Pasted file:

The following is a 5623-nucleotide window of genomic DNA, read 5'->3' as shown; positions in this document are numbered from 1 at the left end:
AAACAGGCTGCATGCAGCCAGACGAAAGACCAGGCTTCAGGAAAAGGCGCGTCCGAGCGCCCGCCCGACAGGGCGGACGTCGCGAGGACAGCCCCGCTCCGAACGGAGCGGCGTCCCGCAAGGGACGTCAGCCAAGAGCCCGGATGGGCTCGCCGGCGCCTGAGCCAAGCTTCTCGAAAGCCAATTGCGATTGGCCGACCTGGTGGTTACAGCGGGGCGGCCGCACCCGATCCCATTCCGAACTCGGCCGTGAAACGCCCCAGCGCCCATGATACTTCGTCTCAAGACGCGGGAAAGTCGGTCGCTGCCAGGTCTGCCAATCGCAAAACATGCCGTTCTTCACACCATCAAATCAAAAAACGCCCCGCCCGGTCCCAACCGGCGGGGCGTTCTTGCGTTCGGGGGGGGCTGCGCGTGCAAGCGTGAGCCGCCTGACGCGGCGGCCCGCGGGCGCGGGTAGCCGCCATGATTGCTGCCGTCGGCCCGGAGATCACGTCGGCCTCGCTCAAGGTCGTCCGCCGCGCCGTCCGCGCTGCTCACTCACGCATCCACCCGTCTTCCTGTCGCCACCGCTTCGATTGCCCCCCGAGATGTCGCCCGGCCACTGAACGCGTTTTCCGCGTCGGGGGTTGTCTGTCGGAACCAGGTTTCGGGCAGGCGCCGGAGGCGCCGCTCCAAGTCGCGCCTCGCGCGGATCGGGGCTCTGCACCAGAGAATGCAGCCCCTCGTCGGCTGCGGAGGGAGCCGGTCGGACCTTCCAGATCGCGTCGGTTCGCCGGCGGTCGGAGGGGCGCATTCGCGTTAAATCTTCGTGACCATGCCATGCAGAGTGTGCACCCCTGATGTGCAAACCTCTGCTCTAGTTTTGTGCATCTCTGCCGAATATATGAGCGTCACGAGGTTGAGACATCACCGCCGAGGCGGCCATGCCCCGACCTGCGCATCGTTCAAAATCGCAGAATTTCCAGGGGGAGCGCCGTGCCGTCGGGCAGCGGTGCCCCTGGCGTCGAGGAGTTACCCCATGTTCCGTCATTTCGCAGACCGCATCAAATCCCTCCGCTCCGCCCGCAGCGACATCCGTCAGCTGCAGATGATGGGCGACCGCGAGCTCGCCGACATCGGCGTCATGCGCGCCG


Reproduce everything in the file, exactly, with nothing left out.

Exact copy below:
The following is a 5623-nucleotide window of genomic DNA, read 5'->3' as shown; positions in this document are numbered from 1 at the left end:
AAACAGGCTGCATGCAGCCAGACGAAAGACCAGGCTTCAGGAAAAGGCGCGTCCGAGCGCCCGCCCGACAGGGCGGACGTCGCGAGGACAGCCCCGCTCCGAACGGAGCGGCGTCCCGCAAGGGACGTCAGCCAAGAGCCCGGATGGGCTCGCCGGCGCCTGAGCCAAGCTTCTCGAAAGCCAATTGCGATTGGCCGACCTGGTGGTTACAGCGGGGCGGCCGCACCCGATCCCATTCCGAACTCGGCCGTGAAACGCCCCAGCGCCCATGATACTTCGTCTCAAGACGCGGGAAAGTCGGTCGCTGCCAGGTCTGCCAATCGCAAAACATGCCGTTCTTCACACCATCAAATCAAAAAACGCCCCGCCCGGTCCCAACCGGCGGGGCGTTCTTGCGTTCGGGGGGGGCTGCGCGTGCAAGCGTGAGCCGCCTGACGCGGCGGCCCGCGGGCGCGGGTAGCCGCCATGATTGCTGCCGTCGGCCCGGAGATCACGTCGGCCTCGCTCAAGGTCGTCCGCCGCGCCGTCCGCGCTGCTCACTCACGCATCCACCCGTCTTCCTGTCGCCACCGCTTCGATTGCCCCCCGAGATGTCGCCCGGCCACTGAACGCGTTTTCCGCGTCGGGGGTTGTCTGTCGGAACCAGGTTTCGGGCAGGCGCCGGAGGCGCCGCTCCAAGTCGCGCCTCGCGCGGATCGGGGCTCTGCACCAGAGAATGCAGCCCCTCGTCGGCTGCGGAGGGAGCCGGTCGGACCTTCCAGATCGCGTCGGTTCGCCGGCGGTCGGAGGGGCGCATTCGCGTTAAATCTTCGTGACCATGCCATGCAGAGTGTGCACCCCTGATGTGCAAACCTCTGCTCTAGTTTTGTGCATCTCTGCCGAATATATGAGCGTCACGAGGTTGAGACATCACCGCCGAGGCGGCCATGCCCCGACCTGCGCATCGTTCAAAATCGCAGAATTTCCAGGGGGAGCGCCGTGCCGTCGGGCAGCGGTGCCCCTGGCGTCGAGGAGTTACCCCATGTTCCGTCATTTCGCAGACCGCATCAAATCCCTCCGCTCCGCCCGCAGCGACATCCGTCAGCTGCAGATGATGGGCGACCGCGAGCTCGCCGACATCGGCGTCATGCGCGCCG